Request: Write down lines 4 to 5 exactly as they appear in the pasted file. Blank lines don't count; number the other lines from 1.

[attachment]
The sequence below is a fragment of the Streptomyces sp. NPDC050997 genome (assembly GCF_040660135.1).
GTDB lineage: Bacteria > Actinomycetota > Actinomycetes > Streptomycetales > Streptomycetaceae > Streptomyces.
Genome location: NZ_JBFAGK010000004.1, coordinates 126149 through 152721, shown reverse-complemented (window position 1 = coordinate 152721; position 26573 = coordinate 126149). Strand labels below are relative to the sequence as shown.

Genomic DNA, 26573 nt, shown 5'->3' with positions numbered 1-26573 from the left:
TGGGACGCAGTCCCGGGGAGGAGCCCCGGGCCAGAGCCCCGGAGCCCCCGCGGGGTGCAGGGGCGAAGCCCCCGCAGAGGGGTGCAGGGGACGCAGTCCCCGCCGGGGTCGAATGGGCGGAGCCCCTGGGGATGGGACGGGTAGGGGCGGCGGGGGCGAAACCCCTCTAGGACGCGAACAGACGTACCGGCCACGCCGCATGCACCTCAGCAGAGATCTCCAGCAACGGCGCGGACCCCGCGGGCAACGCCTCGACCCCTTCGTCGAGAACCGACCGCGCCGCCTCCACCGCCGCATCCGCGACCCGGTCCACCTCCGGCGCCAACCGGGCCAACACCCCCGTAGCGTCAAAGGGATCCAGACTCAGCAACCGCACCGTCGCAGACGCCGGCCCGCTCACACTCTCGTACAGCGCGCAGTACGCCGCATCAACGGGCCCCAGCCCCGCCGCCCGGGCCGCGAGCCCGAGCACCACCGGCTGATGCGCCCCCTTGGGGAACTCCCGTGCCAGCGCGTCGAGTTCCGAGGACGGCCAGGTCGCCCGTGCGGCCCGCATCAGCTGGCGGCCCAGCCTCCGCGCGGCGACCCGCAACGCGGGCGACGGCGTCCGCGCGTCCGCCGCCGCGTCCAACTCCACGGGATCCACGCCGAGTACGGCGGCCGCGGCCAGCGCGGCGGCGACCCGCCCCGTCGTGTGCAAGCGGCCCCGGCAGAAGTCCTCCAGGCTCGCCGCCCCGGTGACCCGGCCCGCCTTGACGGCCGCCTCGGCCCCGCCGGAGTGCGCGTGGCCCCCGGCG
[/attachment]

Genomic DNA, 26573 nt, shown 5'->3' with positions numbered 1-26573 from the left:
TGGGACGCAGTCCCGGGGAGGAGCCCCGGGCCAGAGCCCCGGAGCCCCCGCGGGGTGCAGGGGCGAAGCCCCCGCAGAGGGGTGCAGGGGACGCAGTCCCCGCCGGGGTCGAATGGGCGGAGCCCCTGGGGATGGGACGGGTAGGGGCGGCGGGGGCGAAACCCCTCTAGGACGCGAACAGACGTACCGGCCACGCCGCATGCACCTCAGCAGAGATCTCCAGCAACGGCGCGGACCCCGCGGGCAACGCCTCGACCCCTTCGTCGAGAACCGACCGCGCCGCCTCCACCGCCGCATCCGCGACCCGGTCCACCTCCGGCGCCAACCGGGCCAACACCCCCGTAGCGTCAAAGGGATCCAGACTCAGCAACCGCACCGTCGCAGACGCCGGCCCGCTCACACTCTCGTACAGCGCGCAGTACGCCGCATCAACGGGCCCCAGCCCCGCCGCCCGGGCCGCGAGCCCGAGCACCACCGGCTGATGCGCCCCCTTGGGGAACTCCCGTGCCAGCGCGTCGAGTTCCGAGGACGGCCAGGTCGCCCGTGCGGCCCGCATCAGCTGGCGGCCCAGCCTCCGCGCGGCGACCCGCAACGCGGGCGACGGCGTCCGCGCGTCCGCCGCCGCGTCCAACTCCACGGGATCCACGCCGAGTACGGCGGCCGCGGCCAGCGCGGCGGCGACCCGCCCCGTCGTGTGCAAGCGGCCCCGGCAGAAGTCCTCCAGGCTCGCCGCCCCGGTGACCCGGCCCGCCTTGACGGCCGCCTCGGCCCCGCCGGAGTGCGCGTGGCCCCCGGCG